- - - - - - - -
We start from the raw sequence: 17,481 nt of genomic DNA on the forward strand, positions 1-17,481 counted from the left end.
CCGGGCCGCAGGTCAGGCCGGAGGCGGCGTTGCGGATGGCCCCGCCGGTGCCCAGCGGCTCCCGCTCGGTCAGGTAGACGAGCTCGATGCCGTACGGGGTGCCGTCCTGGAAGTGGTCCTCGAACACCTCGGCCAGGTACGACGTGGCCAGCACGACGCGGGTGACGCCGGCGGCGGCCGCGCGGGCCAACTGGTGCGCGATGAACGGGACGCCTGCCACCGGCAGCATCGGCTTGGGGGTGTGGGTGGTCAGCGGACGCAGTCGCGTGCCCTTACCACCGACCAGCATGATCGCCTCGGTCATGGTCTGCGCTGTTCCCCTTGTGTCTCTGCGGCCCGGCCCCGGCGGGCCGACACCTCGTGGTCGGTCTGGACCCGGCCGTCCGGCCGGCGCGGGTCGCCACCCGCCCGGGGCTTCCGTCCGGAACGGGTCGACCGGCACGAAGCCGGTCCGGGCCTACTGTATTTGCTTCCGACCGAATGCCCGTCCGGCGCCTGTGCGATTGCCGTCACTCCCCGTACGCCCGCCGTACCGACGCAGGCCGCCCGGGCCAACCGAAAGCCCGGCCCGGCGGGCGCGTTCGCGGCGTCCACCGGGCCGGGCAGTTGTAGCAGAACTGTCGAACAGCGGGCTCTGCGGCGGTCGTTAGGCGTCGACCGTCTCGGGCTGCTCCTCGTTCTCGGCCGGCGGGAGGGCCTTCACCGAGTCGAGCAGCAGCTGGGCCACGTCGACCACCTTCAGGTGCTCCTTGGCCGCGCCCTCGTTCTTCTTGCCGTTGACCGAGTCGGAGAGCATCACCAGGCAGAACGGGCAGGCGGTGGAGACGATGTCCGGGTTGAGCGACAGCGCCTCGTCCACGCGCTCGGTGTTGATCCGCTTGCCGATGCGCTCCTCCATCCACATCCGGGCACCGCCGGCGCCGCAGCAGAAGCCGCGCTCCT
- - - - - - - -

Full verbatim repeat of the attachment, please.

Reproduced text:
We start from the raw sequence: 17,481 nt of genomic DNA on the forward strand, positions 1-17,481 counted from the left end.
CCGGGCCGCAGGTCAGGCCGGAGGCGGCGTTGCGGATGGCCCCGCCGGTGCCCAGCGGCTCCCGCTCGGTCAGGTAGACGAGCTCGATGCCGTACGGGGTGCCGTCCTGGAAGTGGTCCTCGAACACCTCGGCCAGGTACGACGTGGCCAGCACGACGCGGGTGACGCCGGCGGCGGCCGCGCGGGCCAACTGGTGCGCGATGAACGGGACGCCTGCCACCGGCAGCATCGGCTTGGGGGTGTGGGTGGTCAGCGGACGCAGTCGCGTGCCCTTACCACCGACCAGCATGATCGCCTCGGTCATGGTCTGCGCTGTTCCCCTTGTGTCTCTGCGGCCCGGCCCCGGCGGGCCGACACCTCGTGGTCGGTCTGGACCCGGCCGTCCGGCCGGCGCGGGTCGCCACCCGCCCGGGGCTTCCGTCCGGAACGGGTCGACCGGCACGAAGCCGGTCCGGGCCTACTGTATTTGCTTCCGACCGAATGCCCGTCCGGCGCCTGTGCGATTGCCGTCACTCCCCGTACGCCCGCCGTACCGACGCAGGCCGCCCGGGCCAACCGAAAGCCCGGCCCGGCGGGCGCGTTCGCGGCGTCCACCGGGCCGGGCAGTTGTAGCAGAACTGTCGAACAGCGGGCTCTGCGGCGGTCGTTAGGCGTCGACCGTCTCGGGCTGCTCCTCGTTCTCGGCCGGCGGGAGGGCCTTCACCGAGTCGAGCAGCAGCTGGGCCACGTCGACCACCTTCAGGTGCTCCTTGGCCGCGCCCTCGTTCTTCTTGCCGTTGACCGAGTCGGAGAGCATCACCAGGCAGAACGGGCAGGCGGTGGAGACGATGTCCGGGTTGAGCGACAGCGCCTCGTCCACGCGCTCGGTGTTGATCCGCTTGCCGATGCGCTCCTCCATCCACATCCGGGCACCGCCGGCGCCGCAGCAGAAGCCGCGCTCCT